John Joseph 'Jody' Ferguson, computer programmer, dies

John Joseph "Jody" Ferguson, a longtime computer programmer and talented athlete who regularly ran marathons and enjoyed swimming, died Friday at Baltimore-Washington Medical Center from complications of a seizure suffered last month.

The Parkville resident was 39.


Mr. Ferguson had suffered a seizure Sept. 15 while swimming at North Arundel Aquatic Center and was unconscious when removed from the pool by lifeguards. He had been in a coma since that time, said his brother, Terence T. Ferguson of Boston.

Mr. Ferguson, the son of a businessman and an educator, was born in Hartford, Conn., and raised in Simsbury, Conn. He was a 1990 graduate of Simsbury High School and earned a bachelor's degree in 1994 in mathematics from Loyola College.


Mr. Ferguson taught math and coached basketball and the chess team at Overlea High School before going to work in 1999 as a computer programmer at ProObject Inc. in Hanover, which provides cybersecurity for intelligence community clients, including the U.S. Defense Department.

"Jody started off as a software web developer. Today, he maintains the company's website and teaches new employees," said Chris Young, founder of ProObject Inc.

"He was smart and well-liked and in his current role got to work with everyone in the company," Mr. Young said.

"From our receptionist to the company president, he had an impact on everyone," he said. "Jody was a guy who was engaged and always had a smile on his face."

Athletics and competitive sports had played a major role in Mr. Ferguson's life.

When he was in college, he was a member of Loyola's dive team and continued to lead an active lifestyle. He swam and played basketball, golf and tennis on a regular basis.

"We'd play tennis every weekend, and he greatly improved. I used to beat him, and now he was beating me," Bill Cooper, a friend of 18 years, said with a laugh.

Among the many races he had participated in over the years, Mr. Ferguson had completed the Baltimore, Philadelphia and San Diego marathons.


He was a member of ProObject's Proobject Iii relay team, which had recently completed the swimming portion of the Nation's Triathlon.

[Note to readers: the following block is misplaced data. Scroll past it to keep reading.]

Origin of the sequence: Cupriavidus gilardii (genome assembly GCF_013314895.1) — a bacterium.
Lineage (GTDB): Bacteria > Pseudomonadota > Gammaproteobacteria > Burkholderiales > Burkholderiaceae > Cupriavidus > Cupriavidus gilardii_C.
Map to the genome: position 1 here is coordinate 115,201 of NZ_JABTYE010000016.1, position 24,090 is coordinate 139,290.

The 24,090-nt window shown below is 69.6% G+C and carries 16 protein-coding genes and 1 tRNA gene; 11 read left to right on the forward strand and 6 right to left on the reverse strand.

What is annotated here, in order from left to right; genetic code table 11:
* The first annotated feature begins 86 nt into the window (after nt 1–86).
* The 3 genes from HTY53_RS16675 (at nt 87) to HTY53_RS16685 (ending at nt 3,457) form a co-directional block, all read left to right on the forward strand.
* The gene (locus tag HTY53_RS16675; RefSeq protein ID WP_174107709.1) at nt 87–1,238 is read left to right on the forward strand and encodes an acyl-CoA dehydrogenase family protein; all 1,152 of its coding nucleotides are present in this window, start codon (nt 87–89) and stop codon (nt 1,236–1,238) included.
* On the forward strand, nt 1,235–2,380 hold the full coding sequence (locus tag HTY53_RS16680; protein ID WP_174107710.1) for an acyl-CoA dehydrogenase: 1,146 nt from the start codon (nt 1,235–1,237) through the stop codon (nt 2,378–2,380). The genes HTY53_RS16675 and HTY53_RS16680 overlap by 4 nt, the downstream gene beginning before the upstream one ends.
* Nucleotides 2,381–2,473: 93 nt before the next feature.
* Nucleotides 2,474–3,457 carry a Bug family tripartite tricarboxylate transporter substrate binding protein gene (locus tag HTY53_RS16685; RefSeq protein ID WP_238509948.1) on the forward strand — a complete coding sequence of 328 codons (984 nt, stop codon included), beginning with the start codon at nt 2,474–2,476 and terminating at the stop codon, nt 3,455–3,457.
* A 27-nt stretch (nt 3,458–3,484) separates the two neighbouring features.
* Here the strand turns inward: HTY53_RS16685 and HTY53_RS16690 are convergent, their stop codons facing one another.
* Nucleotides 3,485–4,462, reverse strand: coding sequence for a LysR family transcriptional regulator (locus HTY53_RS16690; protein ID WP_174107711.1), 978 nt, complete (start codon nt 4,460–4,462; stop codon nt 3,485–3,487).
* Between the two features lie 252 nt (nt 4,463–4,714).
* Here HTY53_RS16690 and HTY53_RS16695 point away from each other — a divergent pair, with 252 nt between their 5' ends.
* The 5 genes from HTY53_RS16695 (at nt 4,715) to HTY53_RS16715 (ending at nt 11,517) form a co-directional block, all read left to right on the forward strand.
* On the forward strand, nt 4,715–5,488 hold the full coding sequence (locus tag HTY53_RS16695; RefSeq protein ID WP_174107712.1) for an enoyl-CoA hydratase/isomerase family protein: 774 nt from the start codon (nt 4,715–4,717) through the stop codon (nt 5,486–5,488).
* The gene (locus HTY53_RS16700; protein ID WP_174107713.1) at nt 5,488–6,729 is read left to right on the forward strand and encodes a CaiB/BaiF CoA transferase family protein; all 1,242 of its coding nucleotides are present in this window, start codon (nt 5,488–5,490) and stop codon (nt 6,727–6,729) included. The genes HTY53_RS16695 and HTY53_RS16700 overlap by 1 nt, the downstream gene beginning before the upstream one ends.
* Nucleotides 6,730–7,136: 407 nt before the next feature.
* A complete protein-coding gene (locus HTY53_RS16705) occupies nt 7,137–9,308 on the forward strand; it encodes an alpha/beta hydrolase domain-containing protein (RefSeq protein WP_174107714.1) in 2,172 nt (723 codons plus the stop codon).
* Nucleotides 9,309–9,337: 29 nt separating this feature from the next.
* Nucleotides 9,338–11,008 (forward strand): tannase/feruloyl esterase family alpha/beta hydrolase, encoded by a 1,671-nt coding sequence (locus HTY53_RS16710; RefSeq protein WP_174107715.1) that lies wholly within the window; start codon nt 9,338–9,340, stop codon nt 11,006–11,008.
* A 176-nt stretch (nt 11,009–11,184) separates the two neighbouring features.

"His last triathlon event for us was with our relay team three days before the accident, and he had his best swimming time ever," Mr. Young said.

"When we had a triathlon event, the participants get out of the pool and ride bikes. The last event is a race, and Jody would be there rooting for the first person to cross the finish line and the last. That tells you what kind of guy he was," he said.

Robert O. Paul, who owns a janitorial cleaning business, has been a friend of Mr. Ferguson's for 15 years and his roommate.

"I played both golf and tennis with him, and when he was on the basketball court, he was very aggressive and competitive," Mr. Paul said.

He said that upon first meeting Mr. Ferguson, the perception could be that he was "shy and quiet."


"Actually, he was very personable and outgoing," Mr. Paul said. "He was the kind of person who would do anything to help someone who needed something and he was glad to do it."

"He was very outgoing, but quiet about his accomplishments," Mr. Cooper said.

He was a parishioner and communicant of St. Isaac Jogues Roman Catholic Church in Northeast Baltimore, where he was a volunteer.

"He was a quiet, unassuming and engaging young man, and I thought the world of him," said the Rev. H. Martin "Marty" Hammond, pastor of St. Isaac Jogues, who celebrated the Mass of Christian burial that was offered for Mr. Ferguson on Tuesday.

"He was a part of our young adult group and a regular at Sunday Mass. He also did a lot of charity work," Father Hammond said.

"He had a pony tail and I thought he was just another young man with a pony tail, but then I found out he was growing it for cancer patients," Father Hammond said. "He took the kidding but that gives you the idea of his character."


He recalled Mr. Ferguson's "wicked sense of humor," and "even though he had struggles in his life, he didn't let them stop him from achieving his goals. He was not a materialistic person."

Father Hammond also added that Mr. Ferguson had "done an awful lot of things that people, not even his parents, brother and sister, knew about. He was just a fine young man."

"Soft-spoken and big-hearted, Jody had a love for life, sports, family and his friends," his brother said. "He always had a smile and could be counted on to lend a hand. His friendships were widespread and his impact long lasting,"

Also surviving are his parents, John and Mary Jeannie Ferguson of Simsbury; a sister, Holly McGrath of Stamford, Conn.; and a nephew.